June 29, 2018
Yesterday, several Senators, including Senator Heidi Heitkamp (D-ND) and Senator Patrick Toomey (R-PA), expressed concern about the lack of oversight that proxy advisory firms enjoy and examined how these institutions may be negatively impacting Main Street investors and small businesses.
The United States Senate Committee on Banking, Housing, and Urban Affairs held a full committee hearing to discuss several legislative proposals which examine corporate governance issues. While a number of bills were discussed, committee members focused a significant amount of their attention on H.R.4015 or the Corporate Governance Reform and Transparency Act of 2017.
Senator Heitkamp’s testimony addressed a number of concerns about how the proxy advisory industry currently operates with effectively zero regulatory oversight:
“Right now, there is no regulatory apparatus that applies to all proxy advisory firms, they are functionally unregulated”
Furthermore, Senator Heitkamp highlighted the fact that proxy advisors wield an immense influence over a public company’s operations while bearing no responsibility for the financial impact of their recommendations, stating rhetorically “broadly, isn’t it true that proxy advisory firms do not owe a fiduciary obligation to shareholders, writ large?”
These deficiencies, when working in tandem, can prove to be especially onerous for companies, particularly those that are smaller in nature. Darla C. Stuckey, President and CEO of the Society for Corporate Governance, provided in her testimony a company’s story which clearly highlights the need for H.R. 4015.
In May 2016, a small cap company in the transportation industry received a report from ISS, one of the two dominant proxy advisory firms, which gave an “against” recommendation to the company’s proposal regarding Say-on-Pay. However, ISS based their recommendation on a on a conclusion they drew which was mathematically incorrect. Although ISS acknowledged the error, they refused to issue either a correction or a revised report. Consequently, the company’s Say-on-Pay proposal narrowly failed. The next year, ISS again issued a report recommending against the company’s Say-on-Pay proposal, stating that due to the prior year’s low vote outcome, shareholders must have demanded extensive changes to the company’s compensation system. This was simply false. To add insult to injury, ISS also recommended against the re-election of the company’s four-member compensation committee, including the only female board member, two racially diverse board members, and a new committee member who was not even on the board when compensation decisions were being made.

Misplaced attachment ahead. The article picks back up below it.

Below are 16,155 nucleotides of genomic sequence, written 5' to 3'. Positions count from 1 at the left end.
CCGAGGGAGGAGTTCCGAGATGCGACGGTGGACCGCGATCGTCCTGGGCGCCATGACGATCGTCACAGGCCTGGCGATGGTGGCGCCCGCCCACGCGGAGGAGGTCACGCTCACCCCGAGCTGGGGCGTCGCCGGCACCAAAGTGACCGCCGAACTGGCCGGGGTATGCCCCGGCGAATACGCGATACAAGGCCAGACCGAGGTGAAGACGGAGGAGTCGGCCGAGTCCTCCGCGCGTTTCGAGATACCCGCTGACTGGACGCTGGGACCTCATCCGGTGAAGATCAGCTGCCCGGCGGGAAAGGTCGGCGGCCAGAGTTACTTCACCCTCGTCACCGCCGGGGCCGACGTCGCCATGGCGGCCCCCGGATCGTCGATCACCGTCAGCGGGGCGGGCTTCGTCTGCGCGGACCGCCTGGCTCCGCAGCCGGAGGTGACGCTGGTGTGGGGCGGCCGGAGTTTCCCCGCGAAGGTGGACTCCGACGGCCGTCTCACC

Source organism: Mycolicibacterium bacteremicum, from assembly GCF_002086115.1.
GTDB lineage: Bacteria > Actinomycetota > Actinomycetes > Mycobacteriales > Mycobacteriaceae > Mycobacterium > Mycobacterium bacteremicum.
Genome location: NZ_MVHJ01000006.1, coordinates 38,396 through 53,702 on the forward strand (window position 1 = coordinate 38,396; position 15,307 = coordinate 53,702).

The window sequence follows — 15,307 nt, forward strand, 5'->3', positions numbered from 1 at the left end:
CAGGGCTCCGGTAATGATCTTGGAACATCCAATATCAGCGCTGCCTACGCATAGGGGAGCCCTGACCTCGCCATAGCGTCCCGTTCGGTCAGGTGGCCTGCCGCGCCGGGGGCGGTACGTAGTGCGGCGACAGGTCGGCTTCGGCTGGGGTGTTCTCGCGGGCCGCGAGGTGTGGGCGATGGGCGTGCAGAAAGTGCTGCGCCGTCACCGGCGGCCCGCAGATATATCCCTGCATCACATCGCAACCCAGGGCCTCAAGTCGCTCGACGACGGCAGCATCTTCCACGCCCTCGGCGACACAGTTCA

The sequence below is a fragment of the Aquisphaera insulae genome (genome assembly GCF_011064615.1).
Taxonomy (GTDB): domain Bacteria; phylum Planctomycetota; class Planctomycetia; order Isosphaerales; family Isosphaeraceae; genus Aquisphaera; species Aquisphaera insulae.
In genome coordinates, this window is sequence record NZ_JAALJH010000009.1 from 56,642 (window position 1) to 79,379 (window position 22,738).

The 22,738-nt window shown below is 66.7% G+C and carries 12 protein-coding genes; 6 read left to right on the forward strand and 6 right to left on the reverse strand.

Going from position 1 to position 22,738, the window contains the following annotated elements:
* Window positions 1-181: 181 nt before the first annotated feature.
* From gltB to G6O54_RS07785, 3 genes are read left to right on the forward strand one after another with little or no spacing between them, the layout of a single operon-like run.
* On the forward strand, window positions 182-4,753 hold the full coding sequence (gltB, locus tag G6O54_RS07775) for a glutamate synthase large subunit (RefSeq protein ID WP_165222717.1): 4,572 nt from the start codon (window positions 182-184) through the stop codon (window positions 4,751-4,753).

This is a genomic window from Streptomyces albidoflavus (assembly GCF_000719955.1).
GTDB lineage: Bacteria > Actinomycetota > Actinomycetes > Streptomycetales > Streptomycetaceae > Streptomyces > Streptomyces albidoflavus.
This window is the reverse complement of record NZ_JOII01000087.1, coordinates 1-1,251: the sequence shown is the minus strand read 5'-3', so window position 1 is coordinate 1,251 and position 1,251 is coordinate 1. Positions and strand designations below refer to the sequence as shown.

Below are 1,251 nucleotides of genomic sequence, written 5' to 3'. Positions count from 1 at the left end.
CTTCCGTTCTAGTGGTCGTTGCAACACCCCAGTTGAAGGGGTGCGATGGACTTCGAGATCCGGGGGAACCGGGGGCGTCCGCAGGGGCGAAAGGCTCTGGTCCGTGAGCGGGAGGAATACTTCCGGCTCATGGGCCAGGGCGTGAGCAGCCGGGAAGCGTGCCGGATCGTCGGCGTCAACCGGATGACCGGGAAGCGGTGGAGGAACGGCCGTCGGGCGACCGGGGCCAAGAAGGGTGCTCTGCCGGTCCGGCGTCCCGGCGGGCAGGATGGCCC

Ultimately, it took the effected company two years of extensive shareholder outreach and extensive resources to not only receive a “for” recommendation on their Say-on-Pay proposal, which received a 94 percent favorable vote, but also to vindicate the impacted board members.
This company’s story highlighs the significant issues which are prevalent in the current proxy advisory industry, and the serious need for reform.
Citing a new report by the National Association of Manufacturers, which found that activist shareholder proposals actually detract from shareholder value, Senator Patrick Toomey expressed his reservations about the use of proxies to advance contentious social and political agendas:,
“What concerns me is cases where maybe advisors or fund managers or minority activist investors are trying to use the corporate governance voting mechanism as a way to advance a social and cultural agenda that may be inconsistent with many investors’ wishes and may be inconsistent with maximizing what is best for the investors generally…if there is documented evidence that suggests that promoting this category results in a lower return to investors, then anybody advising that would be failing to live up to their fiduciary obligations.”
The hearing also addressed the blatant conflicts of interest that often exist in the proxy advisory industry. For instance, ISS operates a consulting division which provides advice to companies on how to achieve better ISS corporate governance ratings. One witness, Thomas Quaadman, Executive Vice President of the U.S. Chamber Center of Capital Markets Competitiveness, submitted into the record an email from ISS explicitly soliciting consulting business from an issuer by offering favorable recommendations. In his testimony, Mr. Quaadman also noted that while Glass-Lewis does not operate a consulting division, it is owned by two foreign, activist institution investors – the Ontario Teachers’ Pension Plan and the Alberta Investment Management Corporation – which raises an entirely different, but equally concerning, conflict of interest.
Yesterday’s Senate hearing successfully highlighted not only the multitude of issues which plague the proxy advisory industry, but also how firms like ISS and Glass-Lewis can materially impact American companies and retail investors. Ultimately, the serious, systemic issues that lawmakers and witnesses expressed in their respective questioning and testimony in yesterday’s hearing further emphasizes the alarming need for legislative reform of the proxy advisory industry.